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  • Writer's picturechironokeefeauthor


That is the question. To focus on or to withdraw attention from whatever situation is troubling us, whether it's connected to physical or financial difficulties, an unpleasant interaction, a frustrating work situation, or a world in turmoil.

When dealing with unpleasant circumstances, we're faced with a dilemma. We know we want the situation to change. Books about positive thinking will advise that you simply think positively, which can be helpful because honestly, if we get too caught up in fear, we can fall into despair.

Yet some would advise you put on blinders or worse, a blindfold. Pretend the situation isn't happening, ignore the pain or turmoil, and frankly, that's just wishful thinking and not helpful in the long run.

In some ways it's simple--in order to change a circumstance we must in essence create an alternate picture and then step into that picture. That's the power of visualization. Athletes and successful business people have utilized this for years. We actively seek solutions while keeping our mind's eye focused on the finish line.

Yet when the situation hits closer to our heart, emotions arise that mustn't be repressed or ignored or denied. We must experience our emotions for they exist for our benefit. They are a handy compass to help us know whether we're aligned with our direction, they also are a release valve designed for our benefit.

Recently, I found myself following some incendiary posts in a Facebook group. Mostly I was there out of curiosity to witness (yet again) how people would choose to respond or react--two distinctly different mechanisms. Reacting is a subjective gut-level, emotional release tied to our beliefs and opinions. Responding is an objective counter, where we weigh options, consider our thoughts and feelings, then speak accordingly.

A cleaner way to understand this is simply, when we feel triggered, we react. If we take a moment to actually let ourselves feel those emotions, we can see what they are telling us. We can learn to recognize that the other person isn't 'the problem' even though s/he may be irritating us. There's a button within us that is being pushed by this, and as painful as it is, this circumstance is giving us an opportunity to uncover the emotional issue/pattern/belief being triggered.

In the sixties, during the fight for civil rights, protestors were trained to ignore the triggers. The realization by Martin Luther King, Jr. that if we lose our cool in a volatile situation we will React rather than Respond. When we get caught up in that emotional storm, we lose perspective and often power. Because it's the cool heads that can make their way out of the burning building, not those panicking in the heat of a fiery confrontation.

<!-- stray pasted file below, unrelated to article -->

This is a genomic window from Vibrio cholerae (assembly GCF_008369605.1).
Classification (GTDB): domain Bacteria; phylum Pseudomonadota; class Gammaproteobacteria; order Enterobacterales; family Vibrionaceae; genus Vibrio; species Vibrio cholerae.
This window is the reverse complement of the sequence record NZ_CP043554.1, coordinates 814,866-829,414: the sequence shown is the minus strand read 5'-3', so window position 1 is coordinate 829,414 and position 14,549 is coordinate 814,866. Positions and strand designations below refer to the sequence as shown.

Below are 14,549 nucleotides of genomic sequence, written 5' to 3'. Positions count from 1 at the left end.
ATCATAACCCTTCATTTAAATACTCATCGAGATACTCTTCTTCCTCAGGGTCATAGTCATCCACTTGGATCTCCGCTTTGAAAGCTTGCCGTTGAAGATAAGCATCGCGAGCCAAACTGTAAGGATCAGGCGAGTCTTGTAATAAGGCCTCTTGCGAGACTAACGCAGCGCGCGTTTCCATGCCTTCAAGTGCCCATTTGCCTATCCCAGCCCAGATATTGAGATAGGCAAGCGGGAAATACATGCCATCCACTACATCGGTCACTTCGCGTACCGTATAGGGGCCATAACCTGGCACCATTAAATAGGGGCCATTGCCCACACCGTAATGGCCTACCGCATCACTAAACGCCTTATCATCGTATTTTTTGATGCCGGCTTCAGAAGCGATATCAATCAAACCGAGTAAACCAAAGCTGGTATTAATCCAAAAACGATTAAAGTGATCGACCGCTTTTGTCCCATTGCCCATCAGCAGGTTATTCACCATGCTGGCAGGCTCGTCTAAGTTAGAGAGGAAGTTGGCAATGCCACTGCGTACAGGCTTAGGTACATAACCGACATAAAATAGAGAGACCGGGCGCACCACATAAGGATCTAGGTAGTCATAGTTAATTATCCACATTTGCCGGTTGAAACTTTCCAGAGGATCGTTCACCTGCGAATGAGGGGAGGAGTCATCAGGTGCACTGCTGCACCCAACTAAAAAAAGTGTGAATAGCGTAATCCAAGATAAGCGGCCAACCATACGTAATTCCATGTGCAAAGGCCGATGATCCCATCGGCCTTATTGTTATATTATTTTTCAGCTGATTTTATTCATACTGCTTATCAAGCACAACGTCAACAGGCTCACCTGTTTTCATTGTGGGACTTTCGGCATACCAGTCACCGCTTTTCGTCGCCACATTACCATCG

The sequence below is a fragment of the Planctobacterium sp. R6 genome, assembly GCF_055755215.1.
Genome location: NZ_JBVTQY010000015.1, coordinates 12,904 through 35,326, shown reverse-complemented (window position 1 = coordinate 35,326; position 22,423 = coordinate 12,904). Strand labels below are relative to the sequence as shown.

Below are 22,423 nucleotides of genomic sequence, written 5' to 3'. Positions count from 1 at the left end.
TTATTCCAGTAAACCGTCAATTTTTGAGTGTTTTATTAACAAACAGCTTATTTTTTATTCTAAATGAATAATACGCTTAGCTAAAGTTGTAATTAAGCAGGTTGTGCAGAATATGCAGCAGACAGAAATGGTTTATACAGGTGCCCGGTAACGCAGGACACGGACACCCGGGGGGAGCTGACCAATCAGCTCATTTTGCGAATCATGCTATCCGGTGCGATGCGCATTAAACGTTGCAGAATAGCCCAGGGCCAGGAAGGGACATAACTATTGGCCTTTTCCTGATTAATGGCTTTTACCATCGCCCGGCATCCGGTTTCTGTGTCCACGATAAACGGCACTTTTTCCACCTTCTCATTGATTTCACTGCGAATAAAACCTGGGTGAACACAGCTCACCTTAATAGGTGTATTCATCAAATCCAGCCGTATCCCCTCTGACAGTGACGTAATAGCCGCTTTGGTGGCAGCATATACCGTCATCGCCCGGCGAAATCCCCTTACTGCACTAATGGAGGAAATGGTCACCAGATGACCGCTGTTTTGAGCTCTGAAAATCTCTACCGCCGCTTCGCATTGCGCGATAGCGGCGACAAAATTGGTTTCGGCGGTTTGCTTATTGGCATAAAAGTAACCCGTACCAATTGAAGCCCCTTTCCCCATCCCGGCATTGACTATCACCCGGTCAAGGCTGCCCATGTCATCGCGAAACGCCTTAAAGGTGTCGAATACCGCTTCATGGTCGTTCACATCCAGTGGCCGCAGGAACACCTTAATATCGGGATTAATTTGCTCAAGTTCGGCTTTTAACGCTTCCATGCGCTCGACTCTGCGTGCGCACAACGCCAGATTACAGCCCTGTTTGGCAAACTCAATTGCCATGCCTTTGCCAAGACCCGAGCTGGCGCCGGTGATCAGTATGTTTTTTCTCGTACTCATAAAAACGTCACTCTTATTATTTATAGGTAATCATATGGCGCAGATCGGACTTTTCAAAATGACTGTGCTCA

These days, we're back in a similar struggle to ones we faced at many turning points in history. A time when cooler heads behind the scene know that they gain power if they piss you off. The irony is that we can be angry and still remain objective as long as we aren't taking it personally. If a troll disguised as a man tries to push my buttons regarding women's rights, I can recognize that his asinine behavior isn't my problem at all. To reason with someone invested in arguing is pointless. Screaming at racists, homophobes, or sexist provokers does not accomplish anything.

Here's the bottom line:

Persist, my friends. Stay true to our vision of a world of equality, progress, compassion, and (quite frankly) common sense.

But don't take it personally. Don't ignore behavior, but choose when calling it out serves the purpose you want. If the only accomplishment is a scream-fest, we're being tripped up and falling into a trap. It’s always a choice, to ignore or to interact. If our intention is to interact, we must discern whether the encounter allows actual interaction—something that requires objectivity and listening. If there is no potential for actual interaction, we must decide whether we’re gaining some emotional pay-off by an interaction where the only option is an argument with no viable conclusion.

By staying focused on our intended goal, we can choose accordingly.

The turning point is when we can recognize that we do indeed have a choice. That in itself is one of the most empowering moments we could imagine.

We can choose to walk away from a battle where there will be no winners, no resolution. We can instead sit down and write a letter to an editor or a politician. We can express our frustration in an article, short story, or poem. We can put our energy into accomplishing a goal that we absolutely know benefits our planet, such as planting in our garden or picking up litter off the street.

We can choose what to ignore based on what we hope to accomplish. To return to an earlier example: if the building is on fire, screaming at the flames accomplishes nothing. Let’s instead seek solutions, knowing that we might inspire others to do the same. Withdrawing our attention and redirecting the focus to our desired outcome will inspire more solutions and help push us towards success.

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